We all have power over something. I was thinking, for several reasons this week, of my first year in college, which was miserable. I had no friends, and that is unfortunately not an overstatement. Each of you in the room has the power to embrace or exclude each other, which is an enormous power. All it would take is humility enough to be willing to have some awkward conversations. Confidence enough to know you are a person worthy of love.
I would imagine most of us spend a considerable amount of time and effort trying to be good and look good by some sort of standard. In our social feeds and online profiles, we’re trying to make sure people maintain a high opinion of us. At work, we try to be good employees. In life, good friends. Better sons and daughters. Have good taste, and good clothes, and be good looking.
What would our lives look like if we spent all of that effort on actually pursuing righteousness? Conforming our lives to the law of the Lord, and through the law, his love of the Father and the people around him, his complete rejection of the world and everything it has to offer.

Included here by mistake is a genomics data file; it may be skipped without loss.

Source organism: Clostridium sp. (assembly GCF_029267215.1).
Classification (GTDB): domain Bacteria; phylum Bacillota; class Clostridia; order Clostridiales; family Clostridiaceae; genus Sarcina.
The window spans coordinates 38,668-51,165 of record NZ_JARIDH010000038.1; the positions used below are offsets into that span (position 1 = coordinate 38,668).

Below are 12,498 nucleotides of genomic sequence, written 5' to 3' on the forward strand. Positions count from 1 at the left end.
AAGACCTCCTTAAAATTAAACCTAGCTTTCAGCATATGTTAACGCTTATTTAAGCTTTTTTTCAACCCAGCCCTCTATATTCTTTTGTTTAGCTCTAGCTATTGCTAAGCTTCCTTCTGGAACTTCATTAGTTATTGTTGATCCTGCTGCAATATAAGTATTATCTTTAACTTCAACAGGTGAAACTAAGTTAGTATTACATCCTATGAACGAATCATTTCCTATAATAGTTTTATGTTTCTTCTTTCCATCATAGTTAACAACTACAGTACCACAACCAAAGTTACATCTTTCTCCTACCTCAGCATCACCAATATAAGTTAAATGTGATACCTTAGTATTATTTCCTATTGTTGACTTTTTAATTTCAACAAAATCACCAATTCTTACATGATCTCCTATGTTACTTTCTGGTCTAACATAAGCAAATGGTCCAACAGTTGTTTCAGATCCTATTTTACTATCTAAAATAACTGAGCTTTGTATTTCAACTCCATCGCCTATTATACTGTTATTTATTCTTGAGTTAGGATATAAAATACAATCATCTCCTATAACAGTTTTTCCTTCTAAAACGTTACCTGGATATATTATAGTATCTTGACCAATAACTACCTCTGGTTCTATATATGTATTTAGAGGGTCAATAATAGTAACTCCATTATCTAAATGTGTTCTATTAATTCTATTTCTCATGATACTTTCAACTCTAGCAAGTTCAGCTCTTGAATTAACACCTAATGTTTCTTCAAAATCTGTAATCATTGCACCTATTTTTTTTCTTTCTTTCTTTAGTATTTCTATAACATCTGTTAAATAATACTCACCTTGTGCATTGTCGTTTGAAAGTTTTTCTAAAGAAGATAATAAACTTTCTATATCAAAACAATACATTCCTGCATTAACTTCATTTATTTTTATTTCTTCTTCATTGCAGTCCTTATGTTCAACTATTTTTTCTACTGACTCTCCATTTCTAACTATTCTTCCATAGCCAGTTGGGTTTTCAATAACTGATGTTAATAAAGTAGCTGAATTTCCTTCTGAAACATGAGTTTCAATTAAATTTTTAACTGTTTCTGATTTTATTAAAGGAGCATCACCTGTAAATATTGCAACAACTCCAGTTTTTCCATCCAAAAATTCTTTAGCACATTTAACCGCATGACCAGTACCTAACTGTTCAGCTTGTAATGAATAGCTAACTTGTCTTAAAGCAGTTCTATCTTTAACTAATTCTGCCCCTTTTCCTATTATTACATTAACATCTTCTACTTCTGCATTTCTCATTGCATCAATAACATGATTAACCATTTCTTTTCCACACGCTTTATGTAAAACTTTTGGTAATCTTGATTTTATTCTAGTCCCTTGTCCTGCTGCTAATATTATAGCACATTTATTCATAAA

In Christ we are invited down, and we’re told righteousness looks like confession of guilt, admitting that you are, in fact, on an equal footing with all the prodigal sons of the world, because you, too, are a sinner in need of God’s grace. This is where righteousness will lead us, if we’ll allow it: a real admission of your real sins and real life together. Real righteousness, real goodness doesn’t look good. It looks really messy. Pastor and theologian Dietrich Bonhoeffer lays out our daily choice fairly well when he writes, “Sin wants to be alone with people. It takes them away from the community. The more lonely people become, the more destructive the power of sin over them.”
I would invite you tonight, friends, to the table, into real community. In righteousness God emptied himself and made himself low so he could be with us. In imitating him, make yourself low, and follow your Savior on his way.